For those well read in the faith and work movement, this volume adds little that is new. It is not a scholarly volume designed to stretch the field or innovatively explain the topic. Rather, it is a basic primer for the uninitiated. At just over one hundred small format pages of text, this is the sort of book that can be devoured in an airplane ride. It could also serve as a resource for a several week Sunday School elective on the intersection of faith and work.

Southeastern Baptist Theological Seminary has produced three volumes like this, which offer simple, clear, and basic introductions to important topics. Although such resources lack the scholarly weight of a technical monograph, this sort of resource created for the Church is likely to contribute to the welfare of a significantly larger number of Christians. As such, this book and the entire series are a welcome addition to a pastor’s library.

George Liele - The First Baptist International Missionary

William Cary often gets credit for being the first Baptist sent as missionary to the nations. He certainly deserves credit, along with pastor Andrew Fuller, for kicking off the modern missionary movement.

Adoniram Judson frequently is identified as the first American missionary for leaving the shores of the U.S. in 1812. However, he isn't the first missionary to leave this land to go overseas, nor the first Baptist. Judson is important, but there was a Baptist missionary that preceded him.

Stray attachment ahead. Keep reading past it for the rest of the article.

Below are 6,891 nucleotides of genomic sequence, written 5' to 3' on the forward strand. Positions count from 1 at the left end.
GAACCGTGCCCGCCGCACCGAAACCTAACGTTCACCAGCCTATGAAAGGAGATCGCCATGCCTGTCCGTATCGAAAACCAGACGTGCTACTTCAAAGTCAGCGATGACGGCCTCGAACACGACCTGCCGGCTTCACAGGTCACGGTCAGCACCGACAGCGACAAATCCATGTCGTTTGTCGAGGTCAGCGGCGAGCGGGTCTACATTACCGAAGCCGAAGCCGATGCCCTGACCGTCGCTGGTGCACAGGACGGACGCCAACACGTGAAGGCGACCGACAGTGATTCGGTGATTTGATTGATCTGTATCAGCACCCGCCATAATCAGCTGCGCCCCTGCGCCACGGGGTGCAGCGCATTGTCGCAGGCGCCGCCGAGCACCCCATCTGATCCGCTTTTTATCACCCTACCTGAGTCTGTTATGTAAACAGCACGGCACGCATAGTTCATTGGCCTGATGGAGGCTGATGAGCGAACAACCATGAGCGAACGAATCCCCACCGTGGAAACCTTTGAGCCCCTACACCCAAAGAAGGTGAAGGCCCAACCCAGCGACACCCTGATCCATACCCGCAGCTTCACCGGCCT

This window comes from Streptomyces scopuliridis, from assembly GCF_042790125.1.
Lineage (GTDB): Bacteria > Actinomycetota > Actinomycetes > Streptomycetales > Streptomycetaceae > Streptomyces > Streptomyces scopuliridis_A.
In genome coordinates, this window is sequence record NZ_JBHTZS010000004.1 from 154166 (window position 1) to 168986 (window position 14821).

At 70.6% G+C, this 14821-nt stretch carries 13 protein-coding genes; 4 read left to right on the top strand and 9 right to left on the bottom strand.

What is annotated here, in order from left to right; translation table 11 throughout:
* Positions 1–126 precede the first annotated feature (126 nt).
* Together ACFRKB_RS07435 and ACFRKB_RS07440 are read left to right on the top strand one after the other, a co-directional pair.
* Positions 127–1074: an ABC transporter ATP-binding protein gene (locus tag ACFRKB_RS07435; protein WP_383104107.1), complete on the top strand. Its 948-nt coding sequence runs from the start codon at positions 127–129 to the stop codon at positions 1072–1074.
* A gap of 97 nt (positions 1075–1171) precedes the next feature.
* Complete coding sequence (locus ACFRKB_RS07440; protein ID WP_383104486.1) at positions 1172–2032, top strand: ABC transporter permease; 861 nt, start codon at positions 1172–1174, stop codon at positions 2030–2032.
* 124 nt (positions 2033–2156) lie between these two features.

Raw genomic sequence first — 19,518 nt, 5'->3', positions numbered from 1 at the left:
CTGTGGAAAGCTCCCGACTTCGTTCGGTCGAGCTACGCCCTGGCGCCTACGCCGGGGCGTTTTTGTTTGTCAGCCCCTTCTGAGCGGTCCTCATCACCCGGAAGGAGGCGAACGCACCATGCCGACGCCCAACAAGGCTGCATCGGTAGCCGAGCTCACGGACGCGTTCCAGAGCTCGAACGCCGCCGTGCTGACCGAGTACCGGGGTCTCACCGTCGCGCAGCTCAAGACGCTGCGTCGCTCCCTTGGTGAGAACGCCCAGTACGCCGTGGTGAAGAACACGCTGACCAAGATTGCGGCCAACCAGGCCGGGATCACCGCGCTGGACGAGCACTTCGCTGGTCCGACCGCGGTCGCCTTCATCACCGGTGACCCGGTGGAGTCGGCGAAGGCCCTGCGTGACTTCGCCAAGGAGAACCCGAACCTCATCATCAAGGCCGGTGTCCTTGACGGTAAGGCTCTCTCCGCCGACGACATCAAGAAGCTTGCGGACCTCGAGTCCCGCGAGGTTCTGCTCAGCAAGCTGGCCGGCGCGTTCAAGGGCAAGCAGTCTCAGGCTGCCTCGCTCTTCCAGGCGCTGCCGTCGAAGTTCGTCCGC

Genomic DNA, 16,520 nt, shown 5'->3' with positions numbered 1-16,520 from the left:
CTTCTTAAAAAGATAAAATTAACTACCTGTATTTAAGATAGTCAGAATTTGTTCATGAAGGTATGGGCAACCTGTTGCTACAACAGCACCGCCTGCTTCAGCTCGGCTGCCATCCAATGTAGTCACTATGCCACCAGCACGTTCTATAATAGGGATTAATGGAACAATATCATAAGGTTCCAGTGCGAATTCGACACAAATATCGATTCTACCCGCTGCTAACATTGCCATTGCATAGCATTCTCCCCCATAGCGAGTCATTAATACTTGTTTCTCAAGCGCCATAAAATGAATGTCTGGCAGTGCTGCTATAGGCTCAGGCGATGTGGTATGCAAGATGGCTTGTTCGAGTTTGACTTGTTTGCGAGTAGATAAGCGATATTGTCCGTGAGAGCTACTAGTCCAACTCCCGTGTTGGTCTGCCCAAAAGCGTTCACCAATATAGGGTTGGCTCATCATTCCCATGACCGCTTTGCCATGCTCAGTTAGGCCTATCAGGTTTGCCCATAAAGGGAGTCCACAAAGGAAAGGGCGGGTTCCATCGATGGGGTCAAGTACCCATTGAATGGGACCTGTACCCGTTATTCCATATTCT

The title of the first Baptist missionary actually belongs to a black man from colonial America named George Liele.

Biography

Liele was born a slave in the colony of Virginia in 1750. He converted to Christianity in 1773 in the church of his master, Henry Sharp. He gained his freedom in 1778 from Sharp so that he could preach the gospel. In 1783, since he had sided with the British in the revolution, in order to be evacuated from America with British troops, Liele became an indentured servant in exchange for his family's passage to Jamaica. After a short time he repaid his debt and was freed again. He then turned his attention to preaching the gospel to the slave population of Jamaica.

Liele was persecuted by the plantation owners of Jamaica for preaching the gospel. But he continued to preach the gospel.

Although he pastored many years, he did not rely on his pastorate for his income but worked as a teamster/hauler and farmer to support his livelihood.

Liele is an impressive example of a faithful Christian and an important figure in black history. Below you can watch Danny Akin's tribute to Liele in the form of a sermon on the text of Galatians 6:11-18.

Preaching from Galatians 6, Dr. Akin speaks about the marks of a cross-centered ministry and how these marks are seen in the life and ministry of the first Baptist missionary to the nations, George Leile, a former African slave who planted the Gospel in Jamaica.

Every Square Inch Belongs to God

How much of creation is under Christ’s lordship? Bruce Ashford answers that question in Kuyperian fashion in Every Square Inch: An Introduction to Cultural Engagement for Christians.

This small book packs a punch as Ashford translates his understanding of the Church-culture relationship into terms laypeople can understand and appreciate. Having spent several years living outside of the culture of the United States, Ashford gained insight into ways his understanding of Christianity was inappropriately tied up in his perception of American life.